The writing in Grand Phantasm is quite good. I’d go as far as to describe it as even surprisingly good, given my poor first impression with it. Starting the game up and immediately encountering a very tsundere-type, brooding young protagonist like Edge really turned me off the game at first blush, but he’s actually a really fun and well written character. All three of the (eventual) main cast members have a ton of fun character to them, and overall the game’s writing makes them very endearing and memorable. That said, I would still say I prefer the first Atelier Iris’s writing over this one’s still, if even only slightly. I’ll get more into it when I describe the mechanics later, but this game suffers from some pretty bad pacing issues that really harm the impact the main narrative might otherwise have.

We end up with a very mixed bag where the paradoxically mandatory “side content” winds up becoming far more engaging and important-feeling than the “main story”, and the game’s ending winds up feeling quite abrupt and low impact by comparison. While this game absolutely does have some very affecting story beats in it, some of them even in the main story, I think it would've been well serviced by trimming back its scale a bit and leaning into a more low-stakes narrative more like the earlier Atelier games. It’s a kinda frustrating situation where the game winds up being only quite good when its potential to be genuinely great is well within sight, but at least it still manages to be good fun in spite of that.

The gameplay of Grand Phantasm is, like Iris 2 before it, another attempt to square the circle of combining the classic gameplay style of the first five Atelier games with the newer no-time-management style of the Iris series. However, I would say that Grand Phantasm achieves this much more successfully than Iris 2 does. Starting with the combat, we now have a proper turn order sequence at the top much like a game like FFX has, but like the Atelier series had effectively always had behind the scenes. Now you have very well visible the way your attacks will slow enemy turns, how some attacks will take “longer” than others, and other such things. We also have removed MP completely, and special moves are now done with a shared AP bar among all characters, and dealing damage through normal attacks charges this bar you can use to use your special moves. You can even activate a burst mode for MUCH higher damage from your special attacks by dealing out enough hits with your normal and special attacks. This has a sort of knock-on effect of highly discouraging using high-damage low-hit-number moves, but by using equipment creatively you can still get around that a bit.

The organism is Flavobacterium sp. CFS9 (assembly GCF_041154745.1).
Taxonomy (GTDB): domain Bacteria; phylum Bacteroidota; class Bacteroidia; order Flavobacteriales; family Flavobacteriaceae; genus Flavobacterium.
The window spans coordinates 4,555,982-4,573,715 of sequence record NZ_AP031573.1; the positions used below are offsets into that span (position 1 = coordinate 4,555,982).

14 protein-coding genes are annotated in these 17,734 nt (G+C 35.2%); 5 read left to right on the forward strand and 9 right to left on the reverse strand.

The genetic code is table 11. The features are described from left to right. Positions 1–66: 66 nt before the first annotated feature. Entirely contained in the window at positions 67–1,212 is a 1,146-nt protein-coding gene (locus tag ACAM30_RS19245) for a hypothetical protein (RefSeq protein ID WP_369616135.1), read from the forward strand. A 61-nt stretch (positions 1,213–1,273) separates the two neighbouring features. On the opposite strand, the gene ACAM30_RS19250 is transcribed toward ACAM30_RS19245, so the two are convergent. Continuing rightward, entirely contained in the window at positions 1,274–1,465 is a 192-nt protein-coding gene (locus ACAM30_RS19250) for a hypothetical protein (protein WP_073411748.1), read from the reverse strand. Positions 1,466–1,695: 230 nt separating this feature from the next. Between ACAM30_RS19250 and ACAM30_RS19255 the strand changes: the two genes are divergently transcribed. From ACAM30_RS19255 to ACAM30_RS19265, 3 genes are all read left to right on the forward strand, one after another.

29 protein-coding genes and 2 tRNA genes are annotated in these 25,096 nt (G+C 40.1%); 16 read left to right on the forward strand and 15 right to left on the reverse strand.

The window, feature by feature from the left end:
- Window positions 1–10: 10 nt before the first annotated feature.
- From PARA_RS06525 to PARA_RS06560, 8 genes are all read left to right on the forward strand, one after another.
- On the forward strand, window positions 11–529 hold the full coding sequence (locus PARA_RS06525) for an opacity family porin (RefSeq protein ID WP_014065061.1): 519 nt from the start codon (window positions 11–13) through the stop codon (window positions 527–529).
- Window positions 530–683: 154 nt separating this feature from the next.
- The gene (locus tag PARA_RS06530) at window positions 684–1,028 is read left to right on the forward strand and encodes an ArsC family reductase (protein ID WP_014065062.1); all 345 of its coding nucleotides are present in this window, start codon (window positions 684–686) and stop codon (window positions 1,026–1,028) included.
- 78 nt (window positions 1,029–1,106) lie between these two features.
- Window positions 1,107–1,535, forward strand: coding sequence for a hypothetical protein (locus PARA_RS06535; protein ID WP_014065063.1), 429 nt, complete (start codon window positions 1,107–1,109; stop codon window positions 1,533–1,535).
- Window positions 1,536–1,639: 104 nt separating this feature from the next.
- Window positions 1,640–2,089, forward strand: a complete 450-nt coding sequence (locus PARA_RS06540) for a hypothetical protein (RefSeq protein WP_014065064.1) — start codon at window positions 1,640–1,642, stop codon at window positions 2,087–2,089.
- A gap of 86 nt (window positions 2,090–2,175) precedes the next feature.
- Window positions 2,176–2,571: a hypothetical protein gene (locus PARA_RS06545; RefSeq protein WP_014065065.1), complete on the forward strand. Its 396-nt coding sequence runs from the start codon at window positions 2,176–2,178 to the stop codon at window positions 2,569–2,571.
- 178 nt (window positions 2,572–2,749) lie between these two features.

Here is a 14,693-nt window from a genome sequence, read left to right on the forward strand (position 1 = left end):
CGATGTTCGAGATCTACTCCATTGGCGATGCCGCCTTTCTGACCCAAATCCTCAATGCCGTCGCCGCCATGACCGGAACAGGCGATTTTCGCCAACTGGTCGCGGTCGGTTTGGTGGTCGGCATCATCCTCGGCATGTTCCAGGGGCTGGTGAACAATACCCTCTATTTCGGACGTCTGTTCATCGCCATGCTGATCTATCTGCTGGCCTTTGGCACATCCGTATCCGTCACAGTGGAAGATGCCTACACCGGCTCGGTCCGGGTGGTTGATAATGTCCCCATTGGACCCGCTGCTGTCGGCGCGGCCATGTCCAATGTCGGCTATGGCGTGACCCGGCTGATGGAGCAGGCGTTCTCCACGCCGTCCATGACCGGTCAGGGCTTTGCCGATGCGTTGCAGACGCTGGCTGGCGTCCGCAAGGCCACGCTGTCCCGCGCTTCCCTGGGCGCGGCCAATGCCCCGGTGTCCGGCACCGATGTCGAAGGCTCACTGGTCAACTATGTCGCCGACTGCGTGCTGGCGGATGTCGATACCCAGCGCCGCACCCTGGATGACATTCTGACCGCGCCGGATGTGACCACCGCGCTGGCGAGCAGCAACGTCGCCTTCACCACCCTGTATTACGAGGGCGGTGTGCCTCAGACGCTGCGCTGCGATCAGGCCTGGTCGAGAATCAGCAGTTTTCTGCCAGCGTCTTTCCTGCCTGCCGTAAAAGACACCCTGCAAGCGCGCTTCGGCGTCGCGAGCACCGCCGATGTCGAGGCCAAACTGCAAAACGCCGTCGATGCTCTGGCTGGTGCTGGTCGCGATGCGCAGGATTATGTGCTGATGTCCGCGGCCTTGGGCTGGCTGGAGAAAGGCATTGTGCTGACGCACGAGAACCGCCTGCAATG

Speaking of damage vs. combo numbers, now is as good a time as ever to talk about the job system the game sort of has. Instead of having a bunch of characters your party can have like basically every other Atelier game, Grand Phantasm only has a dedicated three people you ever have. To compensate for this, your two non-alchemist party members get the ability to change jobs at your home base which completely changes what weapons they use as well as what special abilities they have access to. This is a cool idea, but the execution is a bit half-baked. Given that your alchemist can never change jobs, and she’s basically always more of a support character you’ll probably have healing (between items and her naturally high magic attack that makes healing spells you give her very good), it just never makes much sense to choose support-focused jobs on your other two party members. Just letting everyone have multiple jobs probably would’ve been the better choice, especially as the new focus to the AP-based combat system makes your alchemist’s items more redundant than they’ve ever been.